anything in Cebu Philippines
Cebu City is a small city. It has a central business district, Cebu Business Park, where office buildings, residential buildings and the city's nicest mall and restaurants are located. Everything within the CBD is within walking distance but hardly anyone here walks as everyone drives. Streets are not very safe specially for foreigners. We have a few five-star resorts, Shangri-La Mactan Resort and Abaca Resort in Mactan, approximately 20minute drive from the city center or a 10-minute drive from the airport.
Has your son found a place to stay? If not, drop me a message at email@example.com. My family is engaged in real estate .
I can't comment on restaurants in Cebu but will give a note on Filipino food in general.
It's not like other SE Asian food. A few dishes are accessible but many take getting used to. Visually they often don't look appetising (yellow pumpkin floating in pink slush) and locals seem happy with textures I'd generally avoid (slimy taro as thickener). Having said this, there are some stand-out but common dishes which you may wish to start with as an entry point to this cuisine.
Adobo (chicken/pork/whatever) is arguably the national dish and is essentially meat/etc stewed in vinegar. You have to try, but for me it's too bold so a little goes a long way.
Kilawin (or Kinilaw) is Filipino equivalent to ceviche but I'm sure you'll find it a little different to Mexico. Style I prefer is small thin slices of very fresh white fish dressed with lime/shallot/chilli just seconds before eating. Chunky style not so much my thing.
Sinigang na Baboy is pork in a sour broth with mustard (or other) leaves, etc. It's often a simple dish and not too heavy. There are lots of styles of sinigang and the fish ones are great too. Sometimes they use guava juice in the broth to sweeten, other times even miso for saltiness/depth. Nice too if you can find with "puso ng saging", which is banana blossom.
Arroz Caldo is by far my favourite Filipino dish. I cook it myself and can eat three large bowls in one sitting. It's soupy rice, like congee, but base is lemongrass, shallots, garlic, chicken. Often served with topping of spring onion & cilantro and dressing of chilli, lime & fish sauce. Yum!!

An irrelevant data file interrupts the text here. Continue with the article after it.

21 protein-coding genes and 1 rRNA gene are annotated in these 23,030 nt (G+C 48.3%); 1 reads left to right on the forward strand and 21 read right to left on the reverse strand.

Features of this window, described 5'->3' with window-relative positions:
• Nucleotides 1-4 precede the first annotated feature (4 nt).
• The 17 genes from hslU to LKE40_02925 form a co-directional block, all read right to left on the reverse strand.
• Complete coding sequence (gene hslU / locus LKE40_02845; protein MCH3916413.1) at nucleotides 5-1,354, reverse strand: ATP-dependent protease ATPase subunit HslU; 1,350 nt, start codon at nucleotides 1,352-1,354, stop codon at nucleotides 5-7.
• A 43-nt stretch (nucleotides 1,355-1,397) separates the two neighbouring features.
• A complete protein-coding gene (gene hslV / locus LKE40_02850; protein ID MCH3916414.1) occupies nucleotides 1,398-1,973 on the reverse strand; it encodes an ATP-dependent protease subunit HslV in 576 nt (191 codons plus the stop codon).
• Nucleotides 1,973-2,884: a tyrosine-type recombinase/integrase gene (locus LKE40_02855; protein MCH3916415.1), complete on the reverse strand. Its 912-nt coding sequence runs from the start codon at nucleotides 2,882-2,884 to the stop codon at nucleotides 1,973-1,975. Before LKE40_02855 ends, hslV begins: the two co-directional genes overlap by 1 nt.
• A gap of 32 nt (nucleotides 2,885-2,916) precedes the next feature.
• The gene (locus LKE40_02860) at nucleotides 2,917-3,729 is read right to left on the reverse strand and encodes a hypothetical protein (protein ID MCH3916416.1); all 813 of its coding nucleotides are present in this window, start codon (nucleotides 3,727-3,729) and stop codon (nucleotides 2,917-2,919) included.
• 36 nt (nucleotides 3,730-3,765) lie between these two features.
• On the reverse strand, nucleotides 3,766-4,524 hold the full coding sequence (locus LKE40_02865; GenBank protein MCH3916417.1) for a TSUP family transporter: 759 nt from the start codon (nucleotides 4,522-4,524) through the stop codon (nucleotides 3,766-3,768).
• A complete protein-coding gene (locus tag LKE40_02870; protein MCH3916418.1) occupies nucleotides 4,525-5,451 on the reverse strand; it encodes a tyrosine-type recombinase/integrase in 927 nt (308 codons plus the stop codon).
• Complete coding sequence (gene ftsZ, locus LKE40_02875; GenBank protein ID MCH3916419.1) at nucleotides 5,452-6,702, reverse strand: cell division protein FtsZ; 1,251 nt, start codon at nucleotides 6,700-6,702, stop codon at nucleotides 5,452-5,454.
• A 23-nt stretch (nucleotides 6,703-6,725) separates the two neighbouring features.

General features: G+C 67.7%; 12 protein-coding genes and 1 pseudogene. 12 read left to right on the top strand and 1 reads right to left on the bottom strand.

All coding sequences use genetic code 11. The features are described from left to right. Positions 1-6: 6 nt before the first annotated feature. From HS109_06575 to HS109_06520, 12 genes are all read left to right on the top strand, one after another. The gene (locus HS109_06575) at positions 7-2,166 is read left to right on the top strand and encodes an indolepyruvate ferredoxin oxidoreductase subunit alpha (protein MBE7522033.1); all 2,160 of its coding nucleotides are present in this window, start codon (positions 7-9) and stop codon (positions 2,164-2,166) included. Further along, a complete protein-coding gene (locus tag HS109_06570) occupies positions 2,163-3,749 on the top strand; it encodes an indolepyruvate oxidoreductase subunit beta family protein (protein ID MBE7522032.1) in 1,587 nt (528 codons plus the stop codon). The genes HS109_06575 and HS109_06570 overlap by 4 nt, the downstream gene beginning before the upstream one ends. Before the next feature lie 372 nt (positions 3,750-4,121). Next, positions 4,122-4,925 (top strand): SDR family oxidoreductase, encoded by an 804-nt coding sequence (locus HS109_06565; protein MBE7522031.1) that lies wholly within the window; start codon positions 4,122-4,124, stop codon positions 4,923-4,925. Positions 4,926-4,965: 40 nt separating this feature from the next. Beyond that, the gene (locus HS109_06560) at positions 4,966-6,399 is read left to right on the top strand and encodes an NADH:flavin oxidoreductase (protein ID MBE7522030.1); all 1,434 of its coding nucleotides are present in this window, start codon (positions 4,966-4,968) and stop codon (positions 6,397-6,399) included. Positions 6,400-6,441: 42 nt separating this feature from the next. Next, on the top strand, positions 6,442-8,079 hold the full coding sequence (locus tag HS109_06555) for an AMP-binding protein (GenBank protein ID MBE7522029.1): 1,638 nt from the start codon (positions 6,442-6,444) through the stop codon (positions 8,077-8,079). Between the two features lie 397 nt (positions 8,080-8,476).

Crispy Pata is soft/succulent pork knuckle that's then deep fried until crisp. Comes with dipping sauce of soy-vinegar. Not so healthy but sooooo good!
Pancit Bihon Guisado is simple rice vermicelli tossed with various meat and veg. It's usually quite a light but filling meal. Sometimes I've seen with chicken livers tossed in but more often not.
As I say, the above is a good starting point for your first days. On my first trip I wasn't warned so barely made it past Adobo. Have fun!!
thank you for all the suggestions and especially for the insight into local food. We will not be eating at high end restaurants - my son has two boys 3 and 6, (His position came with a house.). My daughter in law is a vegetarian so i'm sure how much pork I will get. I'm going to print the list that polst3r sent very helpful.
re: Mariana in Baja
different regions in the Philippines have different regional delicacies. cebu has it's fair share of specialties and a few that come to mind are lechon (roast pig), pochero (beef shank soup w/ corn, veggies), and balambam liempo (bbq pork belly).
most locals like eating at the following bbq restaurants -- AA, Chika-an, and Neo Neo. they basically display the food (meats, seafood and veggies) and you just pick out what you want, place it on a tray and have them cook it for you. also check out golden cowrie and zubuchon as well. these places are'nt fancy at all and very local. if you want more "sanitized" surroundings, head on over to the ayala mall and check out the numerous restaurants there. have fun!